The global economy has never been as closely integrated as is to-day. Global flows in goods and services as a share of global GDP has risen from 35 per cent in the mid 1980s but close to 60 per cent now notwithstanding the impact of the Global Financial Crisis (GFC) of 2007-08. But all that has changed and the global trading system is now faced with an unprecedented crisis. The ongoing public health crisis induced by the pandemic has already become an economic and social crisis that is also severely impacting on the global flows of goods and services as well as investment flows.
According to the World Trade Organisation (WTO), global merchandise trade is set to plummet by between 13 and 32 per cent this year due to Covid-19 pandemic. To put these figures in perspective, the optimistic outlook would be worse than the 12 per cent decline in merchandise trade flows during the height of the GFC in 2008-09. Under the most pessimistic scenario, the decline could be equivalent to that of the fall in global trade flows seen during the first three years of the Great Depression from 1929 to 1932.
The WTO further points out that a recovery in trade in 2021 is expected but that will depend on the duration of the pandemic and effectiveness of the policy responses. All regions around the world will experience double digit decline in trade volume with services trade being affected most directly through transport and travel restrictions. The WTO particularly has singled out sectors with complex value chains like electronics and automotive products that are likely to see steeper fall in their trade flows. Merchandise trade volume in US$ terms declined by 3 per cent in 2019 which was largely caused by trade tensions and slower economic growth.
The WTO further pointed out while no forecast for services trade was provided, but trade in goods could not be possible without them e.g. transport. Also, unlike goods, there are no inventories of services to be drawn down today and be restocked at a later date. So decline in services trade during the pandemic would be lost forever.
Now as the Covid-19 pandemic has put the global economy into its worst dive in almost a century, the intensification of trade conflicts by the Trump administration is further threatening the already very weakened global economy and global trade will continue to deteriorate. These developments are threatening jobs and livelihoods and discouraging companies to invest and expand. A global recession while remains unlikely at this point in time even when most economies have slowed down but dangers are clearly mounting as the second wave of the corona virus spreading throughout Europe and no sign of slowdown of its spread in the US. This is now impacting work places, and then spreading to households in the US and Europe. Other major economies in the world are also in the similar situation at varying degrees.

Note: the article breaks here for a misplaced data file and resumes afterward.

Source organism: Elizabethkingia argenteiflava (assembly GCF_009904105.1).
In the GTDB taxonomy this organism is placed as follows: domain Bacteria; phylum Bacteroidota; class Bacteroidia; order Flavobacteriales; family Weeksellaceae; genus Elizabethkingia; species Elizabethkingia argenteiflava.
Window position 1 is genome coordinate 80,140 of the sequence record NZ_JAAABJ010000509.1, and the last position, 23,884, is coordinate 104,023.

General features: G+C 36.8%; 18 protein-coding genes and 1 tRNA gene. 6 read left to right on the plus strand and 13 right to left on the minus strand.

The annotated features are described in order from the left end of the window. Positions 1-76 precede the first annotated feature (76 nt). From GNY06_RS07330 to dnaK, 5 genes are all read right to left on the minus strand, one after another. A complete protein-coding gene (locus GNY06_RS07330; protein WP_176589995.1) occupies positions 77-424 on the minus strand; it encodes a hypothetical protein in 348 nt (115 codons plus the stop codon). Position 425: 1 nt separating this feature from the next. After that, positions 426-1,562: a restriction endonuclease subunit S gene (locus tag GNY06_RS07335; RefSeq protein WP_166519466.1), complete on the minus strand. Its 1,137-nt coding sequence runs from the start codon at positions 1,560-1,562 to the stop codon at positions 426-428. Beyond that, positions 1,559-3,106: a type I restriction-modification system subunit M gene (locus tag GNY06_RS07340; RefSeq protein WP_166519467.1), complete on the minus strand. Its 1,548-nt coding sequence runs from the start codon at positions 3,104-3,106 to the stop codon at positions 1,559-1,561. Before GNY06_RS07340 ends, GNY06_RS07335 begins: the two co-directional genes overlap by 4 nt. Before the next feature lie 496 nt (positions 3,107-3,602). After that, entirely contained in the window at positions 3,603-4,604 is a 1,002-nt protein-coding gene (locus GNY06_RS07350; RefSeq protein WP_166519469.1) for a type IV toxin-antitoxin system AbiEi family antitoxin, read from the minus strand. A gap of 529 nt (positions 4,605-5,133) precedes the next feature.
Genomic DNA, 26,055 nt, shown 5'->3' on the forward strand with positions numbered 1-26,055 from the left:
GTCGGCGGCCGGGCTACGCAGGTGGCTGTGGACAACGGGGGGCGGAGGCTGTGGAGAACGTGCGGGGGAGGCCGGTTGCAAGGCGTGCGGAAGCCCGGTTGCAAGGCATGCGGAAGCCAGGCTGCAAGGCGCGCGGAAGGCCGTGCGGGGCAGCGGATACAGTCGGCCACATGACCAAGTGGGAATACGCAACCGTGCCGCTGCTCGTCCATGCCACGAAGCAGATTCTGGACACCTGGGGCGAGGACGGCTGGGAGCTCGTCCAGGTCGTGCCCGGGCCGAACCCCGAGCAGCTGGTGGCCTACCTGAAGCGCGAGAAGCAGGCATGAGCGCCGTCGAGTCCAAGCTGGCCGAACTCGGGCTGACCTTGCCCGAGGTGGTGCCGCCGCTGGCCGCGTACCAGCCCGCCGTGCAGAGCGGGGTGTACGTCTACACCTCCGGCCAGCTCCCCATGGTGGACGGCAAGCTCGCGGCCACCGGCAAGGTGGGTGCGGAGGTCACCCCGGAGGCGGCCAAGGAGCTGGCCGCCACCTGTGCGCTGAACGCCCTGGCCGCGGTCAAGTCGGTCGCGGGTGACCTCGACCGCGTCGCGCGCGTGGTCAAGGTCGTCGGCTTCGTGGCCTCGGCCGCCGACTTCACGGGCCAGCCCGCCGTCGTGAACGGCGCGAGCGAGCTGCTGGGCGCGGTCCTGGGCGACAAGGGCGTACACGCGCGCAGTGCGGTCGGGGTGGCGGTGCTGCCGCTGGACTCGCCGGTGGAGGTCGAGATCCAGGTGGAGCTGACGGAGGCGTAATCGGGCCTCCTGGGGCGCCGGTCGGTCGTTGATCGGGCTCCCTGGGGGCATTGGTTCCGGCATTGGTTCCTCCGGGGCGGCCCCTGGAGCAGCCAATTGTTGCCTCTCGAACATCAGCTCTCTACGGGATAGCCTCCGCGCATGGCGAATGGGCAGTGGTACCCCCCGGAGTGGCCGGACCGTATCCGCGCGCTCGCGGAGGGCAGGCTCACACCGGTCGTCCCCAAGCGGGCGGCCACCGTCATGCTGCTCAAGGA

Now leaving aside the real economy and moving onto financial markets, the signs are not very optimistic either. Stock prices save technology and health care stocks are dropping and money shifting into treasury bonds, a very traditional safe haven in uncertain times. Since the demand for the US dollar is rising, it has started appreciating. To counteract the rising dollar the Federal Reserve lowered its rates into a range between 0 and 0.25 per cent. The shift towards easier money has been triggered by the concerns that the global economy is weakening in part, if not wholly, because of trade tensions initiated by President Trump. Crude oil prices are also falling indicating weaker global economic growth and less movements of goods and travel.